I’ve been looking at a very handy little bookby Marcial Boo and Alexander Stevenson. It is exactly what the subtitle suggests, a book of advice for people running public sector organisations, much of which would also apply to non-profits. The book divides the necessary skills into the personal (eg commitment, resilience), the basic (being strategic, gathering information) and the practical (finance, communication etc). Each chapter gives tons of straightforward, practical advice. It is also of our times – for example, it urges readers to regard being open with data and information as a strength and to do so as much as possible. I thoroughly approve. I’m not usually keen on anything self-helpy, but this is a very practical, useful book.
[amazon_image id=”1785890581″ link=”true” target=”_blank” size=”medium” ]The Public Sector Fox[/amazon_image] [amazon_image id=”1849549826″ link=”true” target=”_blank” size=”medium” ]How to Be a Civil Servant[/amazon_image]
It’s interesting to compare this book with a previous excellent manual of advice,by Martin Stanley. There is of course a distinction between the Whitehall civil service and everyday public sector management, between the analysis and giving of advice to ministers through the implementation of policies to the everyday management of public services.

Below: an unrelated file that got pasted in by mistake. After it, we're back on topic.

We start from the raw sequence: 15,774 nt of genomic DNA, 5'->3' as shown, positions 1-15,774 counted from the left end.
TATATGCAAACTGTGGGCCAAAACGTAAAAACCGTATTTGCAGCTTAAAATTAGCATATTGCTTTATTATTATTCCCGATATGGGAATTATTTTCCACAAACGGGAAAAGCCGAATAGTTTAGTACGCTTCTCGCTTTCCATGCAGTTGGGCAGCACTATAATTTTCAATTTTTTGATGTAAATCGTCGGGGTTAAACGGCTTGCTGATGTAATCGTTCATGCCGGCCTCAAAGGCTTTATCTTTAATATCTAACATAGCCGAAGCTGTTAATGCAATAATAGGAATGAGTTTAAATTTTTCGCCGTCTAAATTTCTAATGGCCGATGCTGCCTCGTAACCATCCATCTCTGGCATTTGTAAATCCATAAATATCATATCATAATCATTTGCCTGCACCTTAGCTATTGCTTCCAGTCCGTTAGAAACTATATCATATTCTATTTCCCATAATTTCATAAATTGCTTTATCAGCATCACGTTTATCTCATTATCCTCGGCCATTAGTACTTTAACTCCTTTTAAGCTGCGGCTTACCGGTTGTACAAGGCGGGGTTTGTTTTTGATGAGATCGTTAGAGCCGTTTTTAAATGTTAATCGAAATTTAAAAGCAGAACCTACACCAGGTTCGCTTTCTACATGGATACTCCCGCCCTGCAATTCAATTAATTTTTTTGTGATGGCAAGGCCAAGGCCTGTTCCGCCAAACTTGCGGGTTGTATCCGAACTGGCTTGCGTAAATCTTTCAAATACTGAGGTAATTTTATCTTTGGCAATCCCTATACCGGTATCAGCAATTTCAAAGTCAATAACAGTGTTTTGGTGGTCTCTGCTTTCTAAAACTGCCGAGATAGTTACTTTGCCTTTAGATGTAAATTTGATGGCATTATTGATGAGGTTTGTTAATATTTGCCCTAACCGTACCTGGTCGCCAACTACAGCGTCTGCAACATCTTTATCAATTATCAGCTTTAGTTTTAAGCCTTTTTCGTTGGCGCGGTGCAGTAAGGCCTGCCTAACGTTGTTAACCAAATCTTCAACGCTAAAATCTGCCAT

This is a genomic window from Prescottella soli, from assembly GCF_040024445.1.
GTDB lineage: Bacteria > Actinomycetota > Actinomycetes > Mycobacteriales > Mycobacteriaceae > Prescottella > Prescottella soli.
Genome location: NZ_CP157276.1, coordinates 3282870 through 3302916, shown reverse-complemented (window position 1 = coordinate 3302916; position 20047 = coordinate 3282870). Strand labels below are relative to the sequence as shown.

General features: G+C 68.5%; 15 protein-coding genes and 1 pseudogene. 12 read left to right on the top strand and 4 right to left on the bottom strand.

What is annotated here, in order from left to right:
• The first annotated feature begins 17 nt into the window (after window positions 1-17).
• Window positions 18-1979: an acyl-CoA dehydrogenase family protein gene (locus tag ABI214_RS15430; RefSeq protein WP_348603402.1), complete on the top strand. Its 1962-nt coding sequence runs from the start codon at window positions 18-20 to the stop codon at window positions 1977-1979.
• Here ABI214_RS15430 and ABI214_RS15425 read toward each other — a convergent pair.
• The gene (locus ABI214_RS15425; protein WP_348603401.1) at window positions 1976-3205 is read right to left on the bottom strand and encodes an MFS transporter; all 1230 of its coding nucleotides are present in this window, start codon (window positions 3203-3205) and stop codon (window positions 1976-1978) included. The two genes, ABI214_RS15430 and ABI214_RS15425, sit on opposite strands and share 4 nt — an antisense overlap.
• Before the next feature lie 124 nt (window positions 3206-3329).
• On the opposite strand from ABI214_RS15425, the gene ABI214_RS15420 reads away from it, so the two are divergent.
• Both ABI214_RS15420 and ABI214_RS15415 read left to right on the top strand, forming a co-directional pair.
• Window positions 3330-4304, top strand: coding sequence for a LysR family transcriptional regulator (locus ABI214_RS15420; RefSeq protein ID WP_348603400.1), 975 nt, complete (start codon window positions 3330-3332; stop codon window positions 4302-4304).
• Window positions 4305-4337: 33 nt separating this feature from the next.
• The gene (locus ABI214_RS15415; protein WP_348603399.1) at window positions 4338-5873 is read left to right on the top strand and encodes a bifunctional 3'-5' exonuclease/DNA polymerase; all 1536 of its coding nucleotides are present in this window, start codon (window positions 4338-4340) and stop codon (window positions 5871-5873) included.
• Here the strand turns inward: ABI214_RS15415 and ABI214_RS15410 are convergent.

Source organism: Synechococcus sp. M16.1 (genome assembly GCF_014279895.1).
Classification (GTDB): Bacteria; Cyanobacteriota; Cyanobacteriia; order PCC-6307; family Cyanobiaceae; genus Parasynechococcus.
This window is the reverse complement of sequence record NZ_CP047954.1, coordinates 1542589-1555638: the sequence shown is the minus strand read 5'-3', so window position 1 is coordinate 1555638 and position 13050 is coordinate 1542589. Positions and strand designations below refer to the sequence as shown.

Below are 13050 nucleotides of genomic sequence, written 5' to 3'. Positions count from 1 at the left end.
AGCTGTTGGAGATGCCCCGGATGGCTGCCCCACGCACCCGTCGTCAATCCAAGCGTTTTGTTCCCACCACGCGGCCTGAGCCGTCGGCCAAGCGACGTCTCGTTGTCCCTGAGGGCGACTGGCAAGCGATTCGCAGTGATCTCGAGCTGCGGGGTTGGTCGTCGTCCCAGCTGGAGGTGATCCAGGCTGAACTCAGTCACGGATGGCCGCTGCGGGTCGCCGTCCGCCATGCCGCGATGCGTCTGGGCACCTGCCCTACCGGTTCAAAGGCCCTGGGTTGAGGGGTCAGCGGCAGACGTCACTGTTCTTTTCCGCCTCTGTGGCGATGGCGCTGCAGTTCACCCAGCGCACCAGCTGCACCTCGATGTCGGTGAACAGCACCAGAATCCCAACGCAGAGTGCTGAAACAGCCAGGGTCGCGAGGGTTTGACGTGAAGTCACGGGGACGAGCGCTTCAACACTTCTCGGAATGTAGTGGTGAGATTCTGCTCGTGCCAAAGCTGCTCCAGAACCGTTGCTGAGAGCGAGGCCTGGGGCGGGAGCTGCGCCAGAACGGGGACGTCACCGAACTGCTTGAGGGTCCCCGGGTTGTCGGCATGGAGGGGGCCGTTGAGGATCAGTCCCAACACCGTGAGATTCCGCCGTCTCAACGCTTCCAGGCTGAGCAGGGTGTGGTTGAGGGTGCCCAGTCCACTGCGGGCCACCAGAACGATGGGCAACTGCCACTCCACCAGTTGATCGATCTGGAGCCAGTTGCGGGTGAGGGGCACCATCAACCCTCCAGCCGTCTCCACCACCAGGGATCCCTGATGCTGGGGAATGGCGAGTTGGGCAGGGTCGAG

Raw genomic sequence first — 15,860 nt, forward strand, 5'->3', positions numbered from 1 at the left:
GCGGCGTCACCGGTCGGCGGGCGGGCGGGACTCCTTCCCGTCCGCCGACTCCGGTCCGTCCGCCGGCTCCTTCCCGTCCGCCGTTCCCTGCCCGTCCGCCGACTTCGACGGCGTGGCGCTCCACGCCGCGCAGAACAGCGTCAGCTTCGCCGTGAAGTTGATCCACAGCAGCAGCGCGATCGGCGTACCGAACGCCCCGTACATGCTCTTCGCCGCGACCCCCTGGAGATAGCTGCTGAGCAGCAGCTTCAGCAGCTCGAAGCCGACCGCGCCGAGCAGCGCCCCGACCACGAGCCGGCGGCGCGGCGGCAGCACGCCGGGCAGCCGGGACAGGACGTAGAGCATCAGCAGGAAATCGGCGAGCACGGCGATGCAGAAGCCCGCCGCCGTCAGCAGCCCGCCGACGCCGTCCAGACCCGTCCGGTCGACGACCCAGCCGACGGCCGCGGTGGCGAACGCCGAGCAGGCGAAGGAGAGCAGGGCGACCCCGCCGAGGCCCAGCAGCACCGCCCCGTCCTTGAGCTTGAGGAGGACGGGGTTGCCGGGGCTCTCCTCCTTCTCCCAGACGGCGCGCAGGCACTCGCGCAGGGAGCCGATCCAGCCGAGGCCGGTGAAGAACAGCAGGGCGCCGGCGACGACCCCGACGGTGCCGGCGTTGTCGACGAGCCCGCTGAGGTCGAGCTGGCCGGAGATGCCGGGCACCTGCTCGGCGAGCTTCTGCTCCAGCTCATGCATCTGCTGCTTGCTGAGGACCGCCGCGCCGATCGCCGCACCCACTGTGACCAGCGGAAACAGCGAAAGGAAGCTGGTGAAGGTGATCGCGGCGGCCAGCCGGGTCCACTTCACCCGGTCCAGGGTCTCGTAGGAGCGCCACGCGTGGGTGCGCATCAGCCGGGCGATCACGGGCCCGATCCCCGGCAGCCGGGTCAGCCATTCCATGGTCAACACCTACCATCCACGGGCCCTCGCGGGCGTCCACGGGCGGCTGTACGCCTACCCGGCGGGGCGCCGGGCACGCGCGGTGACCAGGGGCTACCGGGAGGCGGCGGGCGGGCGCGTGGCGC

But there are common threads as well. The thing that stands out is the emphasis in both books on commitment to the ideal of public service. “You care deeply about what you do, and about the people your work will help,” write Boo and Stevenson, describing their ideal public sector ‘fox’ (referring of course to Isaiah Berlin’s 1953 The Hedgehog and the Fox – “The fox knows many things…”).
For 25 years or more there has been a habit of looking down on civil servants and public sector managers, in contrast to the supposed efficiency of the private sector. But of course the contrast is a false one. There is lots of bad management in the private sector, lots of it – in fact, many private sector folks would also benefit from reading these books. And managing in the public sector is far, far more complex than many private sector contexts, in a far, far less forgiving environment. So the jobs are more different than often supposed, and the level of performance more similar.